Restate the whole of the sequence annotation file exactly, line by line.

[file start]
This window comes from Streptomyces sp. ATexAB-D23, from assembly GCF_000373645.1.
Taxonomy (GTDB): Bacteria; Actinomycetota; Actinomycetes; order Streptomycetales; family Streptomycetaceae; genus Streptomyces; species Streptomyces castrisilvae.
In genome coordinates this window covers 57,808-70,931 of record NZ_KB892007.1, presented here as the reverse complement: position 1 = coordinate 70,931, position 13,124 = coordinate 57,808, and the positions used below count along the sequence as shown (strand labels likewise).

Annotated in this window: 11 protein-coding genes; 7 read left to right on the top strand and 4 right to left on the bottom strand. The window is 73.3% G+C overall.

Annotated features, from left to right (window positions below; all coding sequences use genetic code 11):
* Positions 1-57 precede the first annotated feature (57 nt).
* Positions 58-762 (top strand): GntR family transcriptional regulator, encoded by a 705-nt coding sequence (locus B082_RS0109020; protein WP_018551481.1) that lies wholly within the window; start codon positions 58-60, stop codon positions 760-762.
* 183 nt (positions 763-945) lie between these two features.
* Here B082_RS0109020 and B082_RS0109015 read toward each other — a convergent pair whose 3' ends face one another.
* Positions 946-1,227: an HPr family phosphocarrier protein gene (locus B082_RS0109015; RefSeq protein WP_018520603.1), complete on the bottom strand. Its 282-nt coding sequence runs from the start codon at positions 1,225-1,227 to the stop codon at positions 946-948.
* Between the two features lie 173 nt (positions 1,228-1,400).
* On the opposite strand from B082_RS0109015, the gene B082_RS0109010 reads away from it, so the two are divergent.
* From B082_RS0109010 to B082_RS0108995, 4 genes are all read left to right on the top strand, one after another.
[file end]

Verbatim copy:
This window comes from Streptomyces sp. ATexAB-D23, from assembly GCF_000373645.1.
Taxonomy (GTDB): Bacteria; Actinomycetota; Actinomycetes; order Streptomycetales; family Streptomycetaceae; genus Streptomyces; species Streptomyces castrisilvae.
In genome coordinates this window covers 57,808-70,931 of record NZ_KB892007.1, presented here as the reverse complement: position 1 = coordinate 70,931, position 13,124 = coordinate 57,808, and the positions used below count along the sequence as shown (strand labels likewise).

Annotated in this window: 11 protein-coding genes; 7 read left to right on the top strand and 4 right to left on the bottom strand. The window is 73.3% G+C overall.

Annotated features, from left to right (window positions below; all coding sequences use genetic code 11):
* Positions 1-57 precede the first annotated feature (57 nt).
* Positions 58-762 (top strand): GntR family transcriptional regulator, encoded by a 705-nt coding sequence (locus B082_RS0109020; protein WP_018551481.1) that lies wholly within the window; start codon positions 58-60, stop codon positions 760-762.
* 183 nt (positions 763-945) lie between these two features.
* Here B082_RS0109020 and B082_RS0109015 read toward each other — a convergent pair whose 3' ends face one another.
* Positions 946-1,227: an HPr family phosphocarrier protein gene (locus B082_RS0109015; RefSeq protein WP_018520603.1), complete on the bottom strand. Its 282-nt coding sequence runs from the start codon at positions 1,225-1,227 to the stop codon at positions 946-948.
* Between the two features lie 173 nt (positions 1,228-1,400).
* On the opposite strand from B082_RS0109015, the gene B082_RS0109010 reads away from it, so the two are divergent.
* From B082_RS0109010 to B082_RS0108995, 4 genes are all read left to right on the top strand, one after another.